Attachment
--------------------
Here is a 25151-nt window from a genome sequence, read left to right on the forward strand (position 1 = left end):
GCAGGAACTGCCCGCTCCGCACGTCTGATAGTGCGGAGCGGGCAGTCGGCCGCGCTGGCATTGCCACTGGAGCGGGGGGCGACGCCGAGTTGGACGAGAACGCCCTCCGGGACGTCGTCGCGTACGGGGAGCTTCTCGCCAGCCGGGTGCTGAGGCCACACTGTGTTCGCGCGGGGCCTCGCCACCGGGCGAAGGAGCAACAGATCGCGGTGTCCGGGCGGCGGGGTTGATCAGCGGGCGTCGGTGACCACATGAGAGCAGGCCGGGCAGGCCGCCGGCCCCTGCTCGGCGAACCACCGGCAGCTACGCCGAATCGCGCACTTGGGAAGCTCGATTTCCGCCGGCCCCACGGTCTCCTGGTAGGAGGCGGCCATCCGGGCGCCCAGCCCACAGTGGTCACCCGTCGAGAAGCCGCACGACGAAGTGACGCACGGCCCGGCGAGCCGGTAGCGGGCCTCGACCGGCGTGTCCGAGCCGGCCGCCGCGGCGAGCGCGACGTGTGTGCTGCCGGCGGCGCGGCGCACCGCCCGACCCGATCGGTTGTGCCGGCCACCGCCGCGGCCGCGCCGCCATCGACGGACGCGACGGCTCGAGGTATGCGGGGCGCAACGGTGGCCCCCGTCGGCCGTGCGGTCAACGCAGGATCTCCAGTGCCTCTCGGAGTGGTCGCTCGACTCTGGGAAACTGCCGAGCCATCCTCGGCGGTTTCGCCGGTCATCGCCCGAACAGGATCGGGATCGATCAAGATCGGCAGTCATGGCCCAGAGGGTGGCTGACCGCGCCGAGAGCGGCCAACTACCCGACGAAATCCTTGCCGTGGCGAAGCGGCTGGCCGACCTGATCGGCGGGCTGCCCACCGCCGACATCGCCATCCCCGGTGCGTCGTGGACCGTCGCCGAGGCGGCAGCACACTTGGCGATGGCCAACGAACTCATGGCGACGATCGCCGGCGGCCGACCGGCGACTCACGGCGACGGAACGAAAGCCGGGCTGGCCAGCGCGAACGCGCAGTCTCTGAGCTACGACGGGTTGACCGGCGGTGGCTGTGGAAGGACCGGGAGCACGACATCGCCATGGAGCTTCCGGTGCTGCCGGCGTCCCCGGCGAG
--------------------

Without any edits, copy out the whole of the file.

Here is a 25151-nt window from a genome sequence, read left to right on the forward strand (position 1 = left end):
GCAGGAACTGCCCGCTCCGCACGTCTGATAGTGCGGAGCGGGCAGTCGGCCGCGCTGGCATTGCCACTGGAGCGGGGGGCGACGCCGAGTTGGACGAGAACGCCCTCCGGGACGTCGTCGCGTACGGGGAGCTTCTCGCCAGCCGGGTGCTGAGGCCACACTGTGTTCGCGCGGGGCCTCGCCACCGGGCGAAGGAGCAACAGATCGCGGTGTCCGGGCGGCGGGGTTGATCAGCGGGCGTCGGTGACCACATGAGAGCAGGCCGGGCAGGCCGCCGGCCCCTGCTCGGCGAACCACCGGCAGCTACGCCGAATCGCGCACTTGGGAAGCTCGATTTCCGCCGGCCCCACGGTCTCCTGGTAGGAGGCGGCCATCCGGGCGCCCAGCCCACAGTGGTCACCCGTCGAGAAGCCGCACGACGAAGTGACGCACGGCCCGGCGAGCCGGTAGCGGGCCTCGACCGGCGTGTCCGAGCCGGCCGCCGCGGCGAGCGCGACGTGTGTGCTGCCGGCGGCGCGGCGCACCGCCCGACCCGATCGGTTGTGCCGGCCACCGCCGCGGCCGCGCCGCCATCGACGGACGCGACGGCTCGAGGTATGCGGGGCGCAACGGTGGCCCCCGTCGGCCGTGCGGTCAACGCAGGATCTCCAGTGCCTCTCGGAGTGGTCGCTCGACTCTGGGAAACTGCCGAGCCATCCTCGGCGGTTTCGCCGGTCATCGCCCGAACAGGATCGGGATCGATCAAGATCGGCAGTCATGGCCCAGAGGGTGGCTGACCGCGCCGAGAGCGGCCAACTACCCGACGAAATCCTTGCCGTGGCGAAGCGGCTGGCCGACCTGATCGGCGGGCTGCCCACCGCCGACATCGCCATCCCCGGTGCGTCGTGGACCGTCGCCGAGGCGGCAGCACACTTGGCGATGGCCAACGAACTCATGGCGACGATCGCCGGCGGCCGACCGGCGACTCACGGCGACGGAACGAAAGCCGGGCTGGCCAGCGCGAACGCGCAGTCTCTGAGCTACGACGGGTTGACCGGCGGTGGCTGTGGAAGGACCGGGAGCACGACATCGCCATGGAGCTTCCGGTGCTGCCGGCGTCCCCGGCGAG